Scientists came up with at least eight reasons which prompt hair to fall out.
Male sex hormones
One out of three men is affected by the hair loss associated with testosterone, the principle male sex hormone. The point is that one third of males have hair which is too sensitive to DNT, a variety of testosterone. The age bracket of those males varies from 30 to 60 i.e. they can start losing their hair while being relatively young or fairly old. Their hair begins to thin and fall out due to the effects of DNT. There are three treatments available at the moment.
Hormone therapy: it is believed that the use of certain hormones can hinder production of DNT. However, therapy can yield good results only when patients take the drugs for years. Besides, doctors are still unaware of the long-term consequences of this kind of treatment.
Surgery: transplantation of hair and hair follicles from the back of the head or other parts of the body to the bald patches of the scalp.
Topical lotions: medications containing minoxidil are applied to the problem spots in order to slow down the active hair loss by improving blood circulation of the hair follicles. The procedure should be carried out for a long period of time. Anyway, it is not considered a cure for complete baldness.
What causes some men and women to lose their hair? Some of the causes include:
A state of constant stress may bring about specific hair loss. Feeling the strong effects of stress or shock is thought to cause hair to fall out some 2-3 months after a stressful event. The condition is associated with increased levels of testosterone and noradrenalin, a hormone secreted by the medulla of the adrenaline gland in response to a stressful situation. Patients are recommended to take certain tests to examine the skin of the scalp. The intake of vitamins and mineral salts is one of the options. People affected with alopecia may sometimes benefit from psychotherapy.
Some women may sport beautiful heads of hair during pregnancy because their levels of female sex hormones (estrogens) increase dramatically. However, hair starts to fall out in 2-4 months following childbirth. The estrogen levels get back to normal.
No treatment is required if hair recovers its regular appearance in several weeks after childbirth. Those who keep losing their hair will probably have to wait for 6-8 months until their hair starts to regrow. They are recommended to speed up the recovery by taking vitamins containing iron, magnesium and calcium. The intake of vitamin B6 is also highly beneficial.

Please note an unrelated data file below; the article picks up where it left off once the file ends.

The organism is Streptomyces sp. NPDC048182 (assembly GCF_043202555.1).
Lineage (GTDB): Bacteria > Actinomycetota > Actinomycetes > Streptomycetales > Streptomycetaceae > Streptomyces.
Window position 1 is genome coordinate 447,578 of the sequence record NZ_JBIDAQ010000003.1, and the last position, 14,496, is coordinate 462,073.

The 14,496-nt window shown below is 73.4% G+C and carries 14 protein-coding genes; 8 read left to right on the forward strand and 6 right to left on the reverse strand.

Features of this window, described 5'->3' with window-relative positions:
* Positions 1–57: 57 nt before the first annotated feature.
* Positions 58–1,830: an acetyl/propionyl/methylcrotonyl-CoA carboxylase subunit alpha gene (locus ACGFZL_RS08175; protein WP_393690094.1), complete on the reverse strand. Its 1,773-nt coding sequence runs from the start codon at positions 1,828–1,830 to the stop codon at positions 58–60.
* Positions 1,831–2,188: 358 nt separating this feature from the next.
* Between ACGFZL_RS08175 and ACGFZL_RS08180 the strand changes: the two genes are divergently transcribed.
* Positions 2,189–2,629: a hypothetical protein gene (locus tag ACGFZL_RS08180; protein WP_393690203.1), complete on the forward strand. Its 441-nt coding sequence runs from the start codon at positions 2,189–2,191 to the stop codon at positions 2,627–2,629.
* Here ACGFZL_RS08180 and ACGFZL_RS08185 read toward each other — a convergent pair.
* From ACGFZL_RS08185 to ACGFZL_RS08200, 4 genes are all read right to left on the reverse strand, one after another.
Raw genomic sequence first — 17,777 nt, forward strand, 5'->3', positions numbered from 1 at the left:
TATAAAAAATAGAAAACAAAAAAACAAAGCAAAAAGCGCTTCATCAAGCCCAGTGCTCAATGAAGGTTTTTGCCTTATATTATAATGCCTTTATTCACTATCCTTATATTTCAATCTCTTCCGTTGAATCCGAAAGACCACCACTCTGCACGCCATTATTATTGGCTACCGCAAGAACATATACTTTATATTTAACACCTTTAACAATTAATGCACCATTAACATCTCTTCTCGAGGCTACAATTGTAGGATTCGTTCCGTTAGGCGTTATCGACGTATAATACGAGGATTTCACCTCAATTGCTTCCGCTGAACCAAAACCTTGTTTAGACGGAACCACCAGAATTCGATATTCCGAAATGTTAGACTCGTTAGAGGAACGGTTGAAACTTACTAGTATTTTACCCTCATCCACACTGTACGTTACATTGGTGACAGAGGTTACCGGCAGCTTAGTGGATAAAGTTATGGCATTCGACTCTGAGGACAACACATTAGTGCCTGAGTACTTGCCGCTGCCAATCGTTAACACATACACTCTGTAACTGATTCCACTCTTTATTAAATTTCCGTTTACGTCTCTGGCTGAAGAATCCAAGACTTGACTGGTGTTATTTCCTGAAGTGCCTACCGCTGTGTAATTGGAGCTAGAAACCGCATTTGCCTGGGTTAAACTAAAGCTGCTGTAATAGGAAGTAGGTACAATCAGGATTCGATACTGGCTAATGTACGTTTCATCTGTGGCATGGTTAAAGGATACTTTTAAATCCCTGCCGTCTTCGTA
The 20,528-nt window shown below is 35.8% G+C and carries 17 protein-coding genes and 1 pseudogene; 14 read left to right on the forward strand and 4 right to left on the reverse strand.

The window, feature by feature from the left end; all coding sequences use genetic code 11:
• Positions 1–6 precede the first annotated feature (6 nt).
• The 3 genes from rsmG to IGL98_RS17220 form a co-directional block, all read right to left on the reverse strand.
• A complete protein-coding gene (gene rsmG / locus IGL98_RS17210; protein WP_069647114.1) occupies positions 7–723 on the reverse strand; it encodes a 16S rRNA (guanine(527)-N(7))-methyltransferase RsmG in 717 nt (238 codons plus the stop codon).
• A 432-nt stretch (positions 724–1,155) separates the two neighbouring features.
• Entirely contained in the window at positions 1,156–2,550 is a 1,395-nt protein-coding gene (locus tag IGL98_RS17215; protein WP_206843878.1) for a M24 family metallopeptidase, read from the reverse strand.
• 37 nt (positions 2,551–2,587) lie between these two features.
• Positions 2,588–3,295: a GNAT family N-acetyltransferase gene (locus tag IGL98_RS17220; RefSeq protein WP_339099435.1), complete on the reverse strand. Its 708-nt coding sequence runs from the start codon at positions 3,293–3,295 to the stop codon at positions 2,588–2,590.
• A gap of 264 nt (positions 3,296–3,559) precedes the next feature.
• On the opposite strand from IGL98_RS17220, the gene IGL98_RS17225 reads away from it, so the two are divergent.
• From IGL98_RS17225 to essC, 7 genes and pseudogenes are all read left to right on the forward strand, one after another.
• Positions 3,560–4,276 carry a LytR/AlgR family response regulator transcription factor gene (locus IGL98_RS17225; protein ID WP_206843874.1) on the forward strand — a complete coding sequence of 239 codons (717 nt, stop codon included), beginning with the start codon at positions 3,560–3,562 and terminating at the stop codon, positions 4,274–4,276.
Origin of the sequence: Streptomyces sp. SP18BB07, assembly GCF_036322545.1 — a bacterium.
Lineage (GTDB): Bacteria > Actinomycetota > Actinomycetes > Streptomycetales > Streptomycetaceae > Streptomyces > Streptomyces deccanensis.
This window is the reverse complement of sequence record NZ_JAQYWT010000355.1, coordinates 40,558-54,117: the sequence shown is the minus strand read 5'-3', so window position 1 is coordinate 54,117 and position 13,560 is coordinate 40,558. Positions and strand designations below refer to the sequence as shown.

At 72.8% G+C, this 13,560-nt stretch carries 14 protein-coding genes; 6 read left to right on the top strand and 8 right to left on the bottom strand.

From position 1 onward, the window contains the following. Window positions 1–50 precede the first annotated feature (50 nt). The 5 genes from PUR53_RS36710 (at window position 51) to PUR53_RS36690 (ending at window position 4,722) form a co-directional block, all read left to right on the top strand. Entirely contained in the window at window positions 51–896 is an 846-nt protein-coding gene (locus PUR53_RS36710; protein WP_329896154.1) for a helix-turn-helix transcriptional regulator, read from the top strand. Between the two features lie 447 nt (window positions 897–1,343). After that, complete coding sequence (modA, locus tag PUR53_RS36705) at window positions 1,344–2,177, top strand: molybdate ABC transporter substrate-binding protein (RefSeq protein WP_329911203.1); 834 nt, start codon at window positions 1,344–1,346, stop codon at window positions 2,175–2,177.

Excessive hair loss may be related to either hyperactivity of the thyroid glad or its malfunction. The shedding of hair usually stops following hormonal therapy.
Alopecia areata or spot baldness is believed to be an autoimmune disease in which the body treats its hair follicles as foreign bodies and suppresses hair growth. Treatment is by steroid injections or creams administered for many months.
Androgenetic alopecia may occur in women in an age group ranging from 18 to 44. This kind of hair loss is associated with increasing age. Hair is shed due to increased activity of DHT in the female body. As a rule, the disease does not result in complete hair loss. Hair on the scalp grows thinner; the parting looks wider and a small bald spot on the crown of the head is more noticeable. The same drugs and procedures can be used for treating both common baldness in men and androgenetic alopecia in women.
The cessation of ovarian function (estrogens and progesterones are no longer secreted) leads to an increase in the level of male sex hormones in the female body. Women also experience emotional disturbances. As a result, hair starts to fall out. Hormone replacement therapy is claimed to be efficacious in treating this form of baldness.
Hair growth is suppressed following the use of chemotherapy. Patients start losing their hair but the process stops and hair grows back after treatment is complete. Radiotherapy or therapeutic radiology used for treating cancer can cause irrecoverable hair loss only if beams of radiation are directed at the skin of the head. -